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Summaries for Patients from Clinical Thyroidology (from recent articles in Clinical Thyroidology)
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Only a few thyroid cancer patients have a cancer recurrence within 8 years of initial therapy


Papillary thyroid cancer: the most common type of thyroid cancer.

Papillary microcarcinoma: a papillary thyroid cancer smaller than 1 cm in diameter

Thyroglobulin: a protein made only by thyroid cells, both normal and cancerous. When all normal thyroid tissue is destroyed after radioactive iodine therapy in patients with thyroid cancer, thyroglobulin can be used as a thyroid cancer marker in patients that do not have thyroglobulin antibodies.

Radioactive iodine (RAI): this plays a valuable role in diagnosing and treating thyroid problems since it is taken up only by the thyroid gland. I-131 is the destructive form used to destroy thyroid tissue in the treatment of thyroid cancer and with an overactive thyroid. I-123 is the non-destructive form that does not damage the thyroid and is used in scans to take pictures of the thyroid (Thyroid Scan) or to take pictures of the whole body to look for thyroid cancer (Whole Body Scan).

Cancer recurrence: this occurs when the cancer comes back after an initial treatment that was successful in destroying all detectable cancer at some point.

Thyroid cancer is the fastest rising cancer in women and the most common type of thyroid cancer is papillary cancer. The majority of patients with papillary thyroid cancer do well after the treatment which includes surgery and often radioactive iodine therapy. While only a small number of patients with papillary cancer die from their cancer, recurrence of the cancer is relatively common and patients are followed for many years for recurrence of the cancer. However, it is not clear how long and how often patients with papillary cancer need a follow up. This study was done to find out the time and rate of recurrence in patients with papillary thyroid cancer to improve the management of these patients.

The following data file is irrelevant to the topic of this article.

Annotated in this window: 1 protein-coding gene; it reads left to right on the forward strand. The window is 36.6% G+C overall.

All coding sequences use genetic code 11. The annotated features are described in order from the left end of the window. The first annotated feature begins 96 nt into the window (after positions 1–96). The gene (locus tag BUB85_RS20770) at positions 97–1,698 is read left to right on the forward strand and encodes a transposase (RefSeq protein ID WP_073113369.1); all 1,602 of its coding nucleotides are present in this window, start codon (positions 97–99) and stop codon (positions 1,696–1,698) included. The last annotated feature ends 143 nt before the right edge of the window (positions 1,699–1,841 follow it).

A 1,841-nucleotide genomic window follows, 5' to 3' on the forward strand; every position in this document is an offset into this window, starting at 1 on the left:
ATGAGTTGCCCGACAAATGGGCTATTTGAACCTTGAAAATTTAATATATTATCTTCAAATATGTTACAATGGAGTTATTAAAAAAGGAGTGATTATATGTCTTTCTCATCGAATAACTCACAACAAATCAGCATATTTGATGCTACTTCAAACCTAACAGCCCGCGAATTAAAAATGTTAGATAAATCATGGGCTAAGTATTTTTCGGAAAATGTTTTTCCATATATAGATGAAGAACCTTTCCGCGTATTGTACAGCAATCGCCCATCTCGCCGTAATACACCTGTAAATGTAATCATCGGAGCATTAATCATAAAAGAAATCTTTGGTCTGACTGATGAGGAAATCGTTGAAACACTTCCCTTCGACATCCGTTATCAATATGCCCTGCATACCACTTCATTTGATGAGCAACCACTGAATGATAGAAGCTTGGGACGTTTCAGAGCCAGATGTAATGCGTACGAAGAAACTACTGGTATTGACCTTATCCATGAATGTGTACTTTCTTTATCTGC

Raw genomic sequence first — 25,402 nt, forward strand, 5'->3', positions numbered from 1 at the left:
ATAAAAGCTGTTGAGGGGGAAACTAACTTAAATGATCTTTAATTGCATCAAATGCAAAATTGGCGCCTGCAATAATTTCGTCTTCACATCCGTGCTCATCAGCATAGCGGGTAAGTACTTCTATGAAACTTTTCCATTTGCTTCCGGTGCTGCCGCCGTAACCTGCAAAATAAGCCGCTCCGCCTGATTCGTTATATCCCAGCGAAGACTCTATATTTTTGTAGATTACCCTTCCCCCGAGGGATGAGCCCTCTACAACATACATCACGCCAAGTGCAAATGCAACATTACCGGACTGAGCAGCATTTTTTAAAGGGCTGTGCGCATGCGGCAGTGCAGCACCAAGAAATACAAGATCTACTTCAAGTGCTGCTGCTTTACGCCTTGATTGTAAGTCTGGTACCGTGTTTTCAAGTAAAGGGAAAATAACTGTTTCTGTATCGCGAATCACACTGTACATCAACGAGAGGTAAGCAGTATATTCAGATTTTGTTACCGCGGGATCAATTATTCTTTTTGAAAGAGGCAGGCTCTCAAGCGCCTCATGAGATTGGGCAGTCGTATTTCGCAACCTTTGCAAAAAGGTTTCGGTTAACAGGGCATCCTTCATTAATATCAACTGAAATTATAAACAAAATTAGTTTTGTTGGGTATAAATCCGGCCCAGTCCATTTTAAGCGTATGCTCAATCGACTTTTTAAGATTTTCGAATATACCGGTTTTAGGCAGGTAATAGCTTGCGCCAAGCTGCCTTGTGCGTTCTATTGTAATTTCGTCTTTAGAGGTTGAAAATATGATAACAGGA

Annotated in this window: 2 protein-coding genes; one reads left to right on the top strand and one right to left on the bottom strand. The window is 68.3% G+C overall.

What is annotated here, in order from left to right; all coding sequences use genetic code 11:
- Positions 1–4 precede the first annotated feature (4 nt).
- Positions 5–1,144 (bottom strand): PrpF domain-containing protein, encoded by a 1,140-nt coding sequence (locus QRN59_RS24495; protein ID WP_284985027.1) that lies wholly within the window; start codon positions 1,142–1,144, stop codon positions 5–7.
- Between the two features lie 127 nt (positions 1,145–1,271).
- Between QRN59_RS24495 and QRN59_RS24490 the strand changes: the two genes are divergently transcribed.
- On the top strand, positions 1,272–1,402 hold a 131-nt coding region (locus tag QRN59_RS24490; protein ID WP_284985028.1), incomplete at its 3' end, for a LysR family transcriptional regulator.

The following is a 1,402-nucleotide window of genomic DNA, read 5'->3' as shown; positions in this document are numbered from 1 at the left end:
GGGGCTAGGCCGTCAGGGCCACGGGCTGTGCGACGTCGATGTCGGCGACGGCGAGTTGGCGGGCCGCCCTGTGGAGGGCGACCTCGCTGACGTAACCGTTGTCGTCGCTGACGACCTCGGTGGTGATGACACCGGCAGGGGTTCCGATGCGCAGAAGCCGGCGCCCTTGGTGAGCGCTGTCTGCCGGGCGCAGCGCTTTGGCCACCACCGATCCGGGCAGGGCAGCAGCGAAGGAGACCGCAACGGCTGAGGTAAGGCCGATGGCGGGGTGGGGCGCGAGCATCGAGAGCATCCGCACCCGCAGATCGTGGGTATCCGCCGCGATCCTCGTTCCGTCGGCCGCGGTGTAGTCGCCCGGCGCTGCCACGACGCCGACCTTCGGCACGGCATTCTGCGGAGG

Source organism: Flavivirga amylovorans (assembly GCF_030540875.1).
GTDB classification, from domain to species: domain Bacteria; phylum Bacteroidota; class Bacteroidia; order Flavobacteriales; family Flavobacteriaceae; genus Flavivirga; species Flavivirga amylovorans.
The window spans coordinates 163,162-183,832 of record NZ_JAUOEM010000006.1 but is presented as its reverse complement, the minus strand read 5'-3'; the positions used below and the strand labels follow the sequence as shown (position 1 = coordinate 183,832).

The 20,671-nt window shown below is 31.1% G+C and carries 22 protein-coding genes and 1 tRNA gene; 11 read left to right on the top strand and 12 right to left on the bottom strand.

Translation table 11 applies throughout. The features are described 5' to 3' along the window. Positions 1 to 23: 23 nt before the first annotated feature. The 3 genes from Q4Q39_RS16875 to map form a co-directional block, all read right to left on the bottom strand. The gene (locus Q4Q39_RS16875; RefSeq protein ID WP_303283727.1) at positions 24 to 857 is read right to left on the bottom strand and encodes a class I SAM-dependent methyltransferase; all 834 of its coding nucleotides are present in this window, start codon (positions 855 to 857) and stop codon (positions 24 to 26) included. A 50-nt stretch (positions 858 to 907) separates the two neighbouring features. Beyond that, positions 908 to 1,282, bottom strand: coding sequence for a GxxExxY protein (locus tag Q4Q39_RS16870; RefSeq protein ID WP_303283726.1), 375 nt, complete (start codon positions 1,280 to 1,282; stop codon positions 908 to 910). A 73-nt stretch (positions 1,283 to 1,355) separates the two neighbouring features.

Durante C et al, Papillary thyroid cancer: time course of recurrences during postsurgery surveillance. J Clin Endocrinol Metab 2013;98:636-42. Epub January 4, 2013.

This study looked at 2010 patients with papillary cancer seen at 8 Italian Centers between 1990 and 2012. In all patients, the entire thyroid was removed by surgery and radioactive iodine was performed in 88% of patients. Yearly follow up included ultrasound and blood tests for thyroglobulin. The average size of the cancer was 15 mm. More than one cancer in the thyroid was found in 1/3rd of patients. Extension of cancer outside of the thyroid was found in 245 patients and spread of cancer to the lymph nodes in the neck in 255 patients. A total of 61.3% of patients were classified as low risk, 35.5% were intermediate risk and 3.2% were high risk.

During the first year after surgery 72 (7%) of the patients had persistent cancer. Only 2.5% of 625 low risk patients had persistent cancer as compared to 11.3% of the 362 patients with intermediate risk and 69.7% of the 33 patients with high risk. During 8 years of follow up, cancer recurrence was found only in 13 (1.4%) of the 948 patients considered to be disease-free after surgery and half of them recurred during the first 3 years. Of these 13 patients, 5 were low-risk and 8 were intermediate-risk patients.

This study shows that cancer recurrence is very low in patients with papillary thyroid cancer that are classified as low or intermediate risk. These patients can likely be followed less often. However, high-risk patients still need more frequent careful follow up.

— Jamshid Farahati, MD


Thyroid cancer:

Radioactive Iodine Therapy:

Thyroid Surgery:

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